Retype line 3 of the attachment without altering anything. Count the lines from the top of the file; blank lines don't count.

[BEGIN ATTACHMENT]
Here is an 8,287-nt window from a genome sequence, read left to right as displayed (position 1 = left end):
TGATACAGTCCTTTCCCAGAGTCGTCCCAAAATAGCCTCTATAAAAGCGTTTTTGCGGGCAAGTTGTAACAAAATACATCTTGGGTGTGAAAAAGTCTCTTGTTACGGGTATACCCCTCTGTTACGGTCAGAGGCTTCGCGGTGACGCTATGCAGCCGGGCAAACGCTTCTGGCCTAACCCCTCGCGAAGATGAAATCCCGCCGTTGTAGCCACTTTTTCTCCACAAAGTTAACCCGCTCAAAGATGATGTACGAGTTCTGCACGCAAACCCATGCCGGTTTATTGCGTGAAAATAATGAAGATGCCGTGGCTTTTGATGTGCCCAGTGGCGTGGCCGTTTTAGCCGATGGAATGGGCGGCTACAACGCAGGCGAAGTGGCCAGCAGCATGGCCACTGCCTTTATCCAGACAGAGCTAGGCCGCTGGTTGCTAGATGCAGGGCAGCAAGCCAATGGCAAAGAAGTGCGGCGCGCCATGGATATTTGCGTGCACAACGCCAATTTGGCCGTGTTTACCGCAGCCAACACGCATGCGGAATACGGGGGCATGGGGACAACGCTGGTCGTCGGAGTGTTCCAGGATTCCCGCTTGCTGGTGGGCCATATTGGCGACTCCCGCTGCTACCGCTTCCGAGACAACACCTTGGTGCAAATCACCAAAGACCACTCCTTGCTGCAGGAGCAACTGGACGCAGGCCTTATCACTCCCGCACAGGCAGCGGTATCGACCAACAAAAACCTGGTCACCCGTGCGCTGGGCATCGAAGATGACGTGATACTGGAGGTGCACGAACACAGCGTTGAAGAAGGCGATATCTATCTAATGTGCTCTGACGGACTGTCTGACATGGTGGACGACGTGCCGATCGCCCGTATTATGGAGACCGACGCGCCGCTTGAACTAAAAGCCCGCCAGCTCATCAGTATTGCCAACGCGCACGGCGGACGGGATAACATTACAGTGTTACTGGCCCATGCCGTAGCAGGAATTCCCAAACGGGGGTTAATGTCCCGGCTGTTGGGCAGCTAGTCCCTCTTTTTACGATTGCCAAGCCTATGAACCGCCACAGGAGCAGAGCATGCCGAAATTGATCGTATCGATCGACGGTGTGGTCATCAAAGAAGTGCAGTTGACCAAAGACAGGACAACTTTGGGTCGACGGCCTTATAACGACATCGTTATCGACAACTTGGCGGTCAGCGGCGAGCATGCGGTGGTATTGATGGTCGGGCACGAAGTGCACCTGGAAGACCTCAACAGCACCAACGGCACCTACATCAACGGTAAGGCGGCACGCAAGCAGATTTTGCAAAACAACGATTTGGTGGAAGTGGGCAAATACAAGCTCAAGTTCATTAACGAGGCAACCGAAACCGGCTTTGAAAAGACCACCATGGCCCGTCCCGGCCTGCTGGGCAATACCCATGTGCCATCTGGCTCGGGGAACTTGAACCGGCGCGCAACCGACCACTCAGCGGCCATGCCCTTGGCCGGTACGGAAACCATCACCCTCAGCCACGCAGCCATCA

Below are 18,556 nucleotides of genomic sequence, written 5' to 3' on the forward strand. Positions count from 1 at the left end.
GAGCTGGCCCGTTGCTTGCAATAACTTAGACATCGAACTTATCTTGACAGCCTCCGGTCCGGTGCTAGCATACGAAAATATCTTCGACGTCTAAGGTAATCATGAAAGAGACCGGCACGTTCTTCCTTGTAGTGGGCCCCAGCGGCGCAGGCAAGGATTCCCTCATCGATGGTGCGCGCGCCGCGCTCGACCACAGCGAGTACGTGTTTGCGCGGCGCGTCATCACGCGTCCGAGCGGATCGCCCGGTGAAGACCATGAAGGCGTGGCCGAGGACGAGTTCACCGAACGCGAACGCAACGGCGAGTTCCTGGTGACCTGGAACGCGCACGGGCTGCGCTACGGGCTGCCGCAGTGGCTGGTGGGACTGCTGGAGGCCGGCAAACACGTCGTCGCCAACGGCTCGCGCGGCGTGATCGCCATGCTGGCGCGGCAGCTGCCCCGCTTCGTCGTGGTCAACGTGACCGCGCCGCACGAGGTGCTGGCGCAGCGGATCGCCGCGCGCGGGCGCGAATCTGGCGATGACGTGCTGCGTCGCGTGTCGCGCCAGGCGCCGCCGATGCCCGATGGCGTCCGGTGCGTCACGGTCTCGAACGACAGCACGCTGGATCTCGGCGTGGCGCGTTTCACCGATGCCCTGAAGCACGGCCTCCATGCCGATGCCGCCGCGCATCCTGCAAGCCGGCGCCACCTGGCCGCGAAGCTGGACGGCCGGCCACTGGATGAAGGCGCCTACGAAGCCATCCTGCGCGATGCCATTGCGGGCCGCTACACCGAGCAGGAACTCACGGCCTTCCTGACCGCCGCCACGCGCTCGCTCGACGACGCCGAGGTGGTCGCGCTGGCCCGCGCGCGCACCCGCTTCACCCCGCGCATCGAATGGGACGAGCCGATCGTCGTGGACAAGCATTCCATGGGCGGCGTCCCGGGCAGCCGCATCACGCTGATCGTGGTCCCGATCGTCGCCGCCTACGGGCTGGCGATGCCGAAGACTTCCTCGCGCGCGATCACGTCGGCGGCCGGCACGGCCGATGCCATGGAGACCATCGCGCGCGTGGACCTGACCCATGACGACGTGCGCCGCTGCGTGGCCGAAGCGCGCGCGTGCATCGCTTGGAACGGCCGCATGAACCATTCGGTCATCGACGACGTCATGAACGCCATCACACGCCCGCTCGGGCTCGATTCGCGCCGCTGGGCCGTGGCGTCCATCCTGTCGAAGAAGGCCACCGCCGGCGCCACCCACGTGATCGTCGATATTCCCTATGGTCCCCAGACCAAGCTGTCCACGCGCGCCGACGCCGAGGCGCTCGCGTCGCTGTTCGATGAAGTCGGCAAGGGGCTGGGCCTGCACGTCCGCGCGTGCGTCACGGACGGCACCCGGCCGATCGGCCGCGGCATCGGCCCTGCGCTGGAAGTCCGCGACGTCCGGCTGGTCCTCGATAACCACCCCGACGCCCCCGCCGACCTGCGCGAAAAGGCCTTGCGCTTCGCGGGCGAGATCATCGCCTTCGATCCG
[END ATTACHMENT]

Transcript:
Below are 18,556 nucleotides of genomic sequence, written 5' to 3' on the forward strand. Positions count from 1 at the left end.